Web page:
How To Handle Unemployment Insurance Claims By Employees Who Were Fired For Misconduct?
Unemployment benefits claims are ubiquitous in the employment landscape. “The fundamental purpose of California’s Unemployment Insurance Code is to reduce the hardship of unemployment by providing benefits for persons unemployed through no fault of their own.” However, what can an employer do to challenge an unemployment claim by a claimant who was terminated for misconduct? An employer’s most effective tool to [challenge] such a claim is a well-documented progressive discipline protocol.
For a claimant to become ineligible to receive unemployment insurance benefits he or she must have been terminated for engaging in misconduct. In this context, “misconduct” is a term of art that comprises four elements: (1) claimant owes a duty to the employer; (2) claimant breached that duty; (3) the breach is a willful or wanton disregard of that duty; (4) the breach disregards the employer’s interests and injures or tends to injure such interests. The employer has the burden of showing that the claimant engaged in misconduct.
In plain English, this means that an employer has to show that the claimant intentionally engaged in conduct they knew was against the law or company rules, policies, directives, or instructions. Unpacking this further, an employer must show that the claimant knew about the particular rule and that the claimant acted with the intention to break such rule. Accordingly, a claimant does not engage in misconduct if they break a rule that they did not know, or if they break a rule they know, but do so inadvertently.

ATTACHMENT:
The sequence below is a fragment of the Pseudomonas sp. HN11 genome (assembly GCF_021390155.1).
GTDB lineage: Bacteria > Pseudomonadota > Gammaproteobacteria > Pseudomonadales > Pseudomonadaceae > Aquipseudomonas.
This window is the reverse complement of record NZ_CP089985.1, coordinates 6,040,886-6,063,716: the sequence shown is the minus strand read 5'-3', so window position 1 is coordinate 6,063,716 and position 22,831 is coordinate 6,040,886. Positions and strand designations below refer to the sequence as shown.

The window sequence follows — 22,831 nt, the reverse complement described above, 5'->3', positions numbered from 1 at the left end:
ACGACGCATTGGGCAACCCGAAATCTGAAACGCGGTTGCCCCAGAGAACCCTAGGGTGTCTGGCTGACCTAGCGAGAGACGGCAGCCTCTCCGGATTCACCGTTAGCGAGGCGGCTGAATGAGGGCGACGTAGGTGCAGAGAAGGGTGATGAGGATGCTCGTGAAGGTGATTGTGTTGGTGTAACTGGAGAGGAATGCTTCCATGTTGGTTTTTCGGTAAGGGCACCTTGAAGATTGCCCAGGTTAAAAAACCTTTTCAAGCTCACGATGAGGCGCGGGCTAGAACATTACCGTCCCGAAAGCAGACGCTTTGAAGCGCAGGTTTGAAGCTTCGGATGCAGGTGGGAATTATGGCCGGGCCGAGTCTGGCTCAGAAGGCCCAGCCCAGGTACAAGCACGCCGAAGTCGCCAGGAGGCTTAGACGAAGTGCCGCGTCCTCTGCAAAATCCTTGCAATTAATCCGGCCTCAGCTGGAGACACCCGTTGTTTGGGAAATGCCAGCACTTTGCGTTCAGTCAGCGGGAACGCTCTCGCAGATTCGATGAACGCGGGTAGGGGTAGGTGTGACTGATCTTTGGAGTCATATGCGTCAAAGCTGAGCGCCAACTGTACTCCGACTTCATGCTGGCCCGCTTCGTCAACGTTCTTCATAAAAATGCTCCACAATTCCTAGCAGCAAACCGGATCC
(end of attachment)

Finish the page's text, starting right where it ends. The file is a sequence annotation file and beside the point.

Due to the elements of knowledge and intent, an employer can face difficulty in establishing that a claimant engaged in misconduct. Having a system of warnings and write-ups is an effective way to show that a claimant engaged in misconduct and, therefore, should not be allowed to collect unemployment benefits. Ideally, write-ups should identify the rule or policy that the claimant has violated, the conduct that resulted in the violation, and include a brief explanation that it was explained to the claimant why his/her conduct violated the particular rule or policy. Anything short of this, the employer will find it considerably difficult, if not outright impossible, to establish that a claimant engaged in misconduct.
As always, this is not legal advice and you should consult with experienced employment counsel. If you have any questions or need assistance with unemployment claims, please feel free to contact us.
Rodrigo J. Torres, Esq
Landegger Baron Law Group, ALC
 Irving v. California Unemployment Ins. Appeals Bd. (2014) 229 Cal.App.4th 946, 959, citations and internal quotation marks omitted.
 Although, there are other reasons why a claimant may be ineligible to receive unemployment insurance benefits, this note focuses only on misconduct.
 Unemp. Ins. Code, § 1256.
 Cal. Code Regs., tit. 22, § 1256-30.
 Maywood Glass Co. v. Stewart (1959) 170 Cal.App.2d 719, 725.
 No misconduct will be found when a claimant breaks a known rule intentionally, but the employer has a history of not enforcing the rule. Also, there is no misconduct for mere carelessness, or when a claimant fails to meet work goals despite trying.